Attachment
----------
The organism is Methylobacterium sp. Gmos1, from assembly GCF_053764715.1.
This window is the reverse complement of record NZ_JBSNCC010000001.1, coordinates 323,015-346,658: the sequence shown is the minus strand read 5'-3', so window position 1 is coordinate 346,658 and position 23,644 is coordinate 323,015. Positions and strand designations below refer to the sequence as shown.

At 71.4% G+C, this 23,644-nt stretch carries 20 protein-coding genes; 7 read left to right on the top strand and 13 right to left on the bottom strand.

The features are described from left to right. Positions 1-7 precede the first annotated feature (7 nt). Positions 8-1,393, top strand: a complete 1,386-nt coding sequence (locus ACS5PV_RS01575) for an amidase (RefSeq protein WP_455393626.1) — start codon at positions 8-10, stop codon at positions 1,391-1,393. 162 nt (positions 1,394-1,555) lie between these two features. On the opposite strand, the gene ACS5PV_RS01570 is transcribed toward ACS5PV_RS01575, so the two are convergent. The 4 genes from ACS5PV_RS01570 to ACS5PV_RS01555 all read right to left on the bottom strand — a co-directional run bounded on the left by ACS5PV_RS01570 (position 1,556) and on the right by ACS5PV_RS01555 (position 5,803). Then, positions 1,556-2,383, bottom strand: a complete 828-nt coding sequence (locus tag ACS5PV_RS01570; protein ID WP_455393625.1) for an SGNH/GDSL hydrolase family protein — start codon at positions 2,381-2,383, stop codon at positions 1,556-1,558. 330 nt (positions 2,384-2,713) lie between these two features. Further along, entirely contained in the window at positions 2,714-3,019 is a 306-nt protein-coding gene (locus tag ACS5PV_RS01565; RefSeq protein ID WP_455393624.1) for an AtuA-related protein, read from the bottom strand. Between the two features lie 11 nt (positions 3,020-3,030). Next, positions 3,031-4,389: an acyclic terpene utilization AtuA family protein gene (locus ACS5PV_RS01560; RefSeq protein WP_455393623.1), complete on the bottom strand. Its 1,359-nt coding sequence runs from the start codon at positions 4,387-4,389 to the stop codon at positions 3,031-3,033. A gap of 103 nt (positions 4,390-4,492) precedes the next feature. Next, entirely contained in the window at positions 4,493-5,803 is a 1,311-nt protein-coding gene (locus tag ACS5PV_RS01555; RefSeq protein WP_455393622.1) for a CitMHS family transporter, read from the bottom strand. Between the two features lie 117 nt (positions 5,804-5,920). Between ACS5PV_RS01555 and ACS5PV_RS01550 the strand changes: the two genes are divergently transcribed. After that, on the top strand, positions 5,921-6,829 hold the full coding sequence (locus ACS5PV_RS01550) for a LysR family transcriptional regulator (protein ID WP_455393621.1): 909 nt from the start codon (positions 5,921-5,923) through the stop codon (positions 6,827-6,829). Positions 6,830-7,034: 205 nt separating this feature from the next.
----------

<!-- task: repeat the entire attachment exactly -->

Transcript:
The organism is Methylobacterium sp. Gmos1, from assembly GCF_053764715.1.
This window is the reverse complement of record NZ_JBSNCC010000001.1, coordinates 323,015-346,658: the sequence shown is the minus strand read 5'-3', so window position 1 is coordinate 346,658 and position 23,644 is coordinate 323,015. Positions and strand designations below refer to the sequence as shown.

At 71.4% G+C, this 23,644-nt stretch carries 20 protein-coding genes; 7 read left to right on the top strand and 13 right to left on the bottom strand.

The features are described from left to right. Positions 1-7 precede the first annotated feature (7 nt). Positions 8-1,393, top strand: a complete 1,386-nt coding sequence (locus ACS5PV_RS01575) for an amidase (RefSeq protein WP_455393626.1) — start codon at positions 8-10, stop codon at positions 1,391-1,393. 162 nt (positions 1,394-1,555) lie between these two features. On the opposite strand, the gene ACS5PV_RS01570 is transcribed toward ACS5PV_RS01575, so the two are convergent. The 4 genes from ACS5PV_RS01570 to ACS5PV_RS01555 all read right to left on the bottom strand — a co-directional run bounded on the left by ACS5PV_RS01570 (position 1,556) and on the right by ACS5PV_RS01555 (position 5,803). Then, positions 1,556-2,383, bottom strand: a complete 828-nt coding sequence (locus tag ACS5PV_RS01570; protein ID WP_455393625.1) for an SGNH/GDSL hydrolase family protein — start codon at positions 2,381-2,383, stop codon at positions 1,556-1,558. 330 nt (positions 2,384-2,713) lie between these two features. Further along, entirely contained in the window at positions 2,714-3,019 is a 306-nt protein-coding gene (locus tag ACS5PV_RS01565; RefSeq protein ID WP_455393624.1) for an AtuA-related protein, read from the bottom strand. Between the two features lie 11 nt (positions 3,020-3,030). Next, positions 3,031-4,389: an acyclic terpene utilization AtuA family protein gene (locus ACS5PV_RS01560; RefSeq protein WP_455393623.1), complete on the bottom strand. Its 1,359-nt coding sequence runs from the start codon at positions 4,387-4,389 to the stop codon at positions 3,031-3,033. A gap of 103 nt (positions 4,390-4,492) precedes the next feature. Next, entirely contained in the window at positions 4,493-5,803 is a 1,311-nt protein-coding gene (locus tag ACS5PV_RS01555; RefSeq protein WP_455393622.1) for a CitMHS family transporter, read from the bottom strand. Between the two features lie 117 nt (positions 5,804-5,920). Between ACS5PV_RS01555 and ACS5PV_RS01550 the strand changes: the two genes are divergently transcribed. After that, on the top strand, positions 5,921-6,829 hold the full coding sequence (locus ACS5PV_RS01550) for a LysR family transcriptional regulator (protein ID WP_455393621.1): 909 nt from the start codon (positions 5,921-5,923) through the stop codon (positions 6,827-6,829). Positions 6,830-7,034: 205 nt separating this feature from the next.